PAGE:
“According as he hath chosen us in him before the foundation of the world.” (Ephesians 1:4)
The search for identity and meaning can drive one to great successes or tragic failures. For the Christian, however, the question is answered throughout Ephesians.
We are chosen! We are selected as a favorite out of “many [who] are called” (Matthew 22:14) “out of the world” (John 15:19). What a privilege! We are God’s choice to bear His name, represent His cause, and share His glory throughout eternity.
In fact, we are “predestinated [previous boundaries set] . . . unto the adoption of children by Jesus Christ to himself” (Ephesians 1:5). And “if children, then heirs; heirs of God, and joint-heirs with Christ” (Romans 8:17).
Furthermore, we have been “accepted in the beloved” (Ephesians 1:6). That word, “accepted,” is a specialized form of the word most often translated “grace.” We have been “graced” by almighty God, who has set absolute boundaries around our lives and made us His children. We were purchased “through his blood” (Ephesians 1:7) “that he might redeem us from all iniquity, and purify unto himself a peculiar [that is, ‘precious’] people, zealous of good works” (Titus 2:14).
Moreover, we are forgiven (Ephesians 1:7)! Our sins are “covered” (Psalm 32:1); “cast” behind God’s back (Isaiah 38:17); removed “as far as the east is from the west” (Psalm 103:12); “remember[ed] . . . no more” (Jeremiah 31:34); and cleansed “from all unrighteousness” (1 John 1:9).
Hallelujah! Since we are God’s children, we should have no identity crisis. We are a chosen, predestined, accepted, redeemed, forgiven, and holy people. Finally, we are predestined “to be conformed to the image of his Son” (Romans 8:29).
“But whoso keepeth his word, in him verily is the love of God perfected: hereby know we that we are in him.” (1 John 2:5)
The New Testament is emphatically clear that we are saved entirely by the grace of God through faith in Christ. “For by grace are ye saved through faith; . . . it is the gift of God” (Ephesians 2:8).
But how can we know for sure that our professed faith in Christ is genuine and we are really saved? Many who claim to be Christians are not truly saved, for Christ said: “Not every one that saith unto me, Lord, Lord, shall enter into the kingdom of heaven” (Matthew 7:21).
Now, note that John’s main purpose in writing his gospel was to win people to saving faith in Christ. “These are written, that ye might believe that Jesus is the Christ, the Son of God; and that believing ye might have life through his name” (John 20:31). Then the ultimate purpose of his first epistle was to assure them they were saved. “These things have I written unto you that believe on the name of the Son of God; that ye may know that ye have eternal life” (1 John 5:13).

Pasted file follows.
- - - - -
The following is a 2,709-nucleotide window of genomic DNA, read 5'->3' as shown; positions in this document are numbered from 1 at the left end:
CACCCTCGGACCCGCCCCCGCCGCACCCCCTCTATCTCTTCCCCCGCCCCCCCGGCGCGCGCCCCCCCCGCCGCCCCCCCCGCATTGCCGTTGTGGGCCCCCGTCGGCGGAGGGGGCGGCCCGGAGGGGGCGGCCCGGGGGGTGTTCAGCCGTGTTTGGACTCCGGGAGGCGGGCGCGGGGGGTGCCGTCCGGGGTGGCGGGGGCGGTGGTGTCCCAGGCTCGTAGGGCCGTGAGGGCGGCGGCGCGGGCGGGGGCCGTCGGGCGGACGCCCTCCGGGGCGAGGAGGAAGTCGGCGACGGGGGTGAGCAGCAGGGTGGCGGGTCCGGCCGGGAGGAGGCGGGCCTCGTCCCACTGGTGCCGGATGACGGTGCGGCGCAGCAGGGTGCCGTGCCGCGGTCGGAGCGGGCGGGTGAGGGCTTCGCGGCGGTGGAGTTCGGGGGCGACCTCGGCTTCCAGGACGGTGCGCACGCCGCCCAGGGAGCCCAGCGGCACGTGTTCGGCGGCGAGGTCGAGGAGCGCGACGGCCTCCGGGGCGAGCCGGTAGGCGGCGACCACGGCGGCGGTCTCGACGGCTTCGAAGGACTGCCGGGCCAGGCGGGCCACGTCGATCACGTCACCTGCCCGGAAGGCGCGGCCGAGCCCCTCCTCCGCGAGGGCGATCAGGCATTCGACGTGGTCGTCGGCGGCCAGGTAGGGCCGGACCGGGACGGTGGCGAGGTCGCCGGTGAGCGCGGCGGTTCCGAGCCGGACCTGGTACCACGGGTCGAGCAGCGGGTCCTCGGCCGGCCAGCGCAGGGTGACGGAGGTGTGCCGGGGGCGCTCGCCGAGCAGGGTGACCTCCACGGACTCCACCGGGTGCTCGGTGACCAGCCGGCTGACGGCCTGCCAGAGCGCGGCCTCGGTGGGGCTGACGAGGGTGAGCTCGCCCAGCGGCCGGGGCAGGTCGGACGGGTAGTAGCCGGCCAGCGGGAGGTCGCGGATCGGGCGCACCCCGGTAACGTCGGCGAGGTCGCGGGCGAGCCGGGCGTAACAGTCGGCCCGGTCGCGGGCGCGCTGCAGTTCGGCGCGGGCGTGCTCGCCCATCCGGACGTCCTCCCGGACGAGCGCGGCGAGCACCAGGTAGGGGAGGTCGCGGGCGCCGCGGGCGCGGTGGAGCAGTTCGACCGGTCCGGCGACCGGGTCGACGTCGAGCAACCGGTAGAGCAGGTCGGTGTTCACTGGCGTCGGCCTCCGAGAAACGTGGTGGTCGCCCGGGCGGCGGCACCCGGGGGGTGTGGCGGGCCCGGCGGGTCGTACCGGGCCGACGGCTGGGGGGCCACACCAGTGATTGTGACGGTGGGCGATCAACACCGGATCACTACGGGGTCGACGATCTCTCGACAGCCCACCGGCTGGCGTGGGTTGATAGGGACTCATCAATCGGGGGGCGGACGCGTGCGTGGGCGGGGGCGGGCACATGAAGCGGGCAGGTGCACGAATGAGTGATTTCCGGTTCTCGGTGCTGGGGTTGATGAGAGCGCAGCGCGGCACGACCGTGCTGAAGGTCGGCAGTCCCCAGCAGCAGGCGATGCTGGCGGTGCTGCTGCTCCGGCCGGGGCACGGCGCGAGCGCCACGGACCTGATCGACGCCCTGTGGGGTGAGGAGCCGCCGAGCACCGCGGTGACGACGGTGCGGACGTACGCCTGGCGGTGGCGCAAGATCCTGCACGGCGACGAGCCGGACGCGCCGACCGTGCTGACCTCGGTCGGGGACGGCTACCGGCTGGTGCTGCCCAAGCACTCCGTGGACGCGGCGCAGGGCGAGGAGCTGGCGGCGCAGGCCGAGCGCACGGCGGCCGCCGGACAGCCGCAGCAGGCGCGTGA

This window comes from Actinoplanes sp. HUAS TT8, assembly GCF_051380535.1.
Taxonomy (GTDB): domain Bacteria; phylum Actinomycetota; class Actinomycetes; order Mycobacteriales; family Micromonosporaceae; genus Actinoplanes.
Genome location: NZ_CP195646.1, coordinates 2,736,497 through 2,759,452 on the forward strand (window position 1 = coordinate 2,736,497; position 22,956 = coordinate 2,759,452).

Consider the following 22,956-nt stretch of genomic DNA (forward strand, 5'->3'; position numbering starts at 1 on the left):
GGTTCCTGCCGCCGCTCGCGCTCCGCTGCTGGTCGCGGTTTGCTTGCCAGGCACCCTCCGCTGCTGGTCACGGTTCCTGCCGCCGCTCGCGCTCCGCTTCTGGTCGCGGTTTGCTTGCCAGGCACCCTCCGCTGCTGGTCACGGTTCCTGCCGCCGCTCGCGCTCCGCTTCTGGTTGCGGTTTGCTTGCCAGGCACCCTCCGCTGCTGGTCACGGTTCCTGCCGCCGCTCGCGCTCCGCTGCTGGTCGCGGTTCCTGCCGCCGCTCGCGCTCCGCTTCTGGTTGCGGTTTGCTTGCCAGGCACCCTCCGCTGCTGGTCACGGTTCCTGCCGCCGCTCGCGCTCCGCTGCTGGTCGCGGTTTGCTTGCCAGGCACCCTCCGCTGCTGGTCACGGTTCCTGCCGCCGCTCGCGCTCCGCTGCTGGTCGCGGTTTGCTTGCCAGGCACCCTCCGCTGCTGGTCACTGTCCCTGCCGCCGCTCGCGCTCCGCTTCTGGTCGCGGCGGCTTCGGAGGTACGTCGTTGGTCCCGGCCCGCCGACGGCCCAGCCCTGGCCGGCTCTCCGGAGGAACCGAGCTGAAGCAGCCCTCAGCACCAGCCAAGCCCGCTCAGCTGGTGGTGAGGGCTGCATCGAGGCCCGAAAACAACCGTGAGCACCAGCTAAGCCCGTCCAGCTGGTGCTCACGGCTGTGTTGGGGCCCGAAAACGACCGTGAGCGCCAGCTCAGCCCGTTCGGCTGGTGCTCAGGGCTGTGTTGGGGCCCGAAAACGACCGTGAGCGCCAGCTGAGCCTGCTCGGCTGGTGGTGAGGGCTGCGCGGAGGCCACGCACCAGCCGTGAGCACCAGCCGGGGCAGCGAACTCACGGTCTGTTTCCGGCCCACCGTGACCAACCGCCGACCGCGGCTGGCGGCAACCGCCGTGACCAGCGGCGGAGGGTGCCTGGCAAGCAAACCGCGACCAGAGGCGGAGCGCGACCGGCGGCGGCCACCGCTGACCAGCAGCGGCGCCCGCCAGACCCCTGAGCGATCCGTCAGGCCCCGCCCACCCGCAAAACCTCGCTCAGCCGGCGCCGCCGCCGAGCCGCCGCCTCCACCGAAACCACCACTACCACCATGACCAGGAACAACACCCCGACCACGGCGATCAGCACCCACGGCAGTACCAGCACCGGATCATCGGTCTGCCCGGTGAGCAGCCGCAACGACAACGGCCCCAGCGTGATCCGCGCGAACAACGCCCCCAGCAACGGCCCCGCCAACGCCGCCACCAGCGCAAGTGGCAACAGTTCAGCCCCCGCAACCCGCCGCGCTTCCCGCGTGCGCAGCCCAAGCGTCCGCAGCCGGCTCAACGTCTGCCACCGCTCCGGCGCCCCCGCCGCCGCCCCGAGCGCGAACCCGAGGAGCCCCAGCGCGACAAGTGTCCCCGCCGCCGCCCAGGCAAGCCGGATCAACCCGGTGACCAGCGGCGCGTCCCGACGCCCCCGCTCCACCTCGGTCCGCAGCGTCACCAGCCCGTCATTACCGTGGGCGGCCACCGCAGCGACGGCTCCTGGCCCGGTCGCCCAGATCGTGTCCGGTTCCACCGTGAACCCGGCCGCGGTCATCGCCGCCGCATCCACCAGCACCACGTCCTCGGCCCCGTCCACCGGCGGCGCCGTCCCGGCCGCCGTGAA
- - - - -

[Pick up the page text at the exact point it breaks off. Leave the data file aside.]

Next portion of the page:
His epistle, in fact, gives us several tests to prove our faith. One is in our text—we keep (literally “guard against loss”) His Word. Also: “Hereby we do know that we know him, if we keep his commandments” (1 John 2:3). Then: “We know that we have passed from death unto life, because we love the brethren” (1 John 3:14).
Thus, we can not only have salvation, but also assurance of salvation if we love and guard His Word, seek to keep His commandments, and love all others of like precious faith. Finally, we have the indwelling witness of the Spirit. “Hereby we know that he abideth in us, by the Spirit which he hath given us” (1 John 3:24).
“The LORD make his face shine upon thee, and be gracious unto thee.” (Numbers 6:25)
This request is part of the well-known Mosaic benediction for the children of Israel (Numbers 6:24-27). The first occurrence in verb form of the word “shine” is in this verse, although in the noun form, translated as “light,” it appears in the third verse of the Bible when God said, “Let there be light” (Genesis 1:3).
True light comes only from God, since “God is light” (1 John 1:5). As the world depends on the sunshine for its physical life, so we continually must receive the Son’s shining in our hearts to sustain our spiritual life.
It is noteworthy that the prayer of our text occurs seven other times in the Scriptures. These are as follows:
“Make thy face to shine upon thy servant: save me for thy mercies’ sake” (Psalm 31:16); “God be merciful unto us, and bless us; and cause his face to shine upon us; Selah” (Psalm 67:1); “Turn us again, O LORD God of hosts, cause thy face to shine; and we shall be saved” (Psalm 80:19; also vv. 3, 7); “Make thy face to shine upon thy servant; and teach me thy statutes” (Psalm 119:135); “O our God, hear the prayer of thy servant, and his supplications, and cause thy face to shine upon thy sanctuary that is desolate, for the Lord’s sake” (Daniel 9:17).
Since God, in His omnipotence, dwells “in the light which no man can approach unto” (1 Timothy 6:16), He shines on us for salvation, spiritual illumination, and daily guidance only through His Son, the Word made flesh, for “in him was life; and the life was the light of men” (John 1:4). “For God, who commanded the light to shine out of darkness, hath shined in our hearts, to give the light of the knowledge of the glory of God in the face of Jesus Christ” (2 Corinthians 4:6).
“Help me, O LORD my God: O save me according to thy mercy: That they may know that this is thy hand; that thou, LORD, hast done it.” (Psalm 109:26-27)
There is disagreement as to the proper interpretation of this psalm of David. Its center section (vv. 6-20) consists of a strong denunciation and curse, while the beginning and ending sections petition God for judgment and deliverance (vv. 1-5, 21-31).
Most hold that David is speaking in both sections. If so, it is a bitter and vindictive spirit finding vent. “Let Satan stand at his right hand. . . . let his prayer become sin. Let his days be few. . . . Let his children be fatherless, and his wife a widow. Let his children be continually vagabonds, and beg: . . . Let the extortioner catch all that he hath. . . . Let there be none to extend mercy unto him” (vv. 6-12).